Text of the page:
Vertical Vegetables Cover

Whether you plan to garden vertically or not, this book is worth a long look. Author Amy Andrychowicz covers the reasons for and the techniques behind vertical gardening in an easy-to-digest format that will leave gardeners itching to get outside and experiment. The beautifully illustrated book comes loaded with pictures offering examples and ideas as well as detailed how-to for constructing the three chapters of projects. As I browsed the author’s suggestions my idea machine clicked into overdrive. Note the projects make use of common materials and most can be completed with a minimum of carpentry skill and tools. I was delighted to learn that another gardener has discovered the electrical conduit section of the home center.

Many of us garden in limited space whether that is on a postage-stamp lot in a city or the balcony of an apartment or the tiny lawn surrounding the patio of a townhome. We long to grow and harvest bountiful vegetable crops but space limitations are our reality. In Vertical Gardening, Andrychowicz offers hope and spells out the best plants for successfully using the space. I especially appreciated her explanation of determinate versus indeterminate when discussing tomatoes. My crop last year overtook a section of the porch with invasive vines that conquered territory but refused to yield fruit. Time to try another variety, and Vertical Gardening offers several trellis ideas that will support the vines in season and add interest to the garden out of season.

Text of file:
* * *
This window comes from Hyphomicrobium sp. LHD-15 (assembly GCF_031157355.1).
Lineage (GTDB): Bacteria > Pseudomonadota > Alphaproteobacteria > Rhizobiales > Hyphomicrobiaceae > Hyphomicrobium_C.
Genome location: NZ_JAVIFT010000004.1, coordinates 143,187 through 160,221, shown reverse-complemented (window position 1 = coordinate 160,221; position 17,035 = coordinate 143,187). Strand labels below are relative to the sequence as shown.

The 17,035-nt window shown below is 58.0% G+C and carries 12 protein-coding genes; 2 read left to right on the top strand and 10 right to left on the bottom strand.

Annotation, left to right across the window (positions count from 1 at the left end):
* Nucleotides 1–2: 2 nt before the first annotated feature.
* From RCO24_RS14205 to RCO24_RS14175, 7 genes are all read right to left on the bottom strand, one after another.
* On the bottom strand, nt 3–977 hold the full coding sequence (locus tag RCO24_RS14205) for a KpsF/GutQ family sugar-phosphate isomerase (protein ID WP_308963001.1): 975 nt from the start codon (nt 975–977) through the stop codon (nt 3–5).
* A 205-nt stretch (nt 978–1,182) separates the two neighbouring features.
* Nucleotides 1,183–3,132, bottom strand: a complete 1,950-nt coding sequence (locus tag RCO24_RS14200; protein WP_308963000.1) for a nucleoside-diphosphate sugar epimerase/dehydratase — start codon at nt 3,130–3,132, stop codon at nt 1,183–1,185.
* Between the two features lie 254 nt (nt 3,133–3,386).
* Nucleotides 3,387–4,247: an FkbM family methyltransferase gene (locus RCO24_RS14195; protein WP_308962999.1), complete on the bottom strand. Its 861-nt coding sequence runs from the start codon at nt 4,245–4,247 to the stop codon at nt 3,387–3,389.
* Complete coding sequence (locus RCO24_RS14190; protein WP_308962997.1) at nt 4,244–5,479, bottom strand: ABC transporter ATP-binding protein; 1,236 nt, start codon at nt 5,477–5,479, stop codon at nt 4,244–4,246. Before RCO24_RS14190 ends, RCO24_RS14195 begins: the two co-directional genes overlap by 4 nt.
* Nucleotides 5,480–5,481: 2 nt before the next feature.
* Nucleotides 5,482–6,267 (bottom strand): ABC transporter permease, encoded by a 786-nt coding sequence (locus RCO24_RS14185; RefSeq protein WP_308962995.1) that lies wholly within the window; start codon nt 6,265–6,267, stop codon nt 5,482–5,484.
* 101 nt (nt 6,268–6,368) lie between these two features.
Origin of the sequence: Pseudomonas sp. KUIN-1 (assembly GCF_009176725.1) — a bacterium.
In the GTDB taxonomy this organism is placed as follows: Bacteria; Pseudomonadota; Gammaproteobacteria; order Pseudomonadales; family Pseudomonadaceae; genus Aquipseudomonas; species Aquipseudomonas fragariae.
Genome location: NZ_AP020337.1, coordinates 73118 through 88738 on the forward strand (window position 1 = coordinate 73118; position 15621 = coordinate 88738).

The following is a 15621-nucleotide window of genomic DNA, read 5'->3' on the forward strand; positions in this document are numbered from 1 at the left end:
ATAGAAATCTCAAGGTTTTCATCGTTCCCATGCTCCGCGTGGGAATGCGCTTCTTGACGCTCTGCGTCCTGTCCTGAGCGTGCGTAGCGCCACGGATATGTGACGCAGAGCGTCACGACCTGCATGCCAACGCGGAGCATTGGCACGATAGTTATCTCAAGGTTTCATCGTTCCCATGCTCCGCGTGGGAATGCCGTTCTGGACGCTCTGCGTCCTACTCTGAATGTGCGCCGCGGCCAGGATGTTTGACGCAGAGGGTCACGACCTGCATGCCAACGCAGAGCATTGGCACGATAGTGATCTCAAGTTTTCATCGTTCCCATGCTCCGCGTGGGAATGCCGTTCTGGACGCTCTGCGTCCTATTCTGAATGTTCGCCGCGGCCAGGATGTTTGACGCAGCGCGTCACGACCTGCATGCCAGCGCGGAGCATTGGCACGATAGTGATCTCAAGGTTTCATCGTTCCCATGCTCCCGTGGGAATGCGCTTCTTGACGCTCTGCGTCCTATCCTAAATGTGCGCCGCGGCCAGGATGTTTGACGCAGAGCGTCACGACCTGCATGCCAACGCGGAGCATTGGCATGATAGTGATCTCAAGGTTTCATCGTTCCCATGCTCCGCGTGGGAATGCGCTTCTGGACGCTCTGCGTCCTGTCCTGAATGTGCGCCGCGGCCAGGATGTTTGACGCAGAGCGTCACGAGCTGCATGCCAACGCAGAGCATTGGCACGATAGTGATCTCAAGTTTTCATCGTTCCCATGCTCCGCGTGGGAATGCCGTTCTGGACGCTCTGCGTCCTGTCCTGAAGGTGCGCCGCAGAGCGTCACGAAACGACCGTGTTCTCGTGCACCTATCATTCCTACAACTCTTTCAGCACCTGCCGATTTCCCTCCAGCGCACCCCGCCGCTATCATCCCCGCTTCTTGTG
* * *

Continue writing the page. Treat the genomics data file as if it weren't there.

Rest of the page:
Frustrated over your limited garden space? Want to be the gardener on the street with vegetables to share with neighbors? Is your mouth watering for a fresh tomato and cucumber for the next salad? Why not pick up a copy of Vertical Gardening, grab an iced tea, and invest a few hours pondering the potential of the space above you.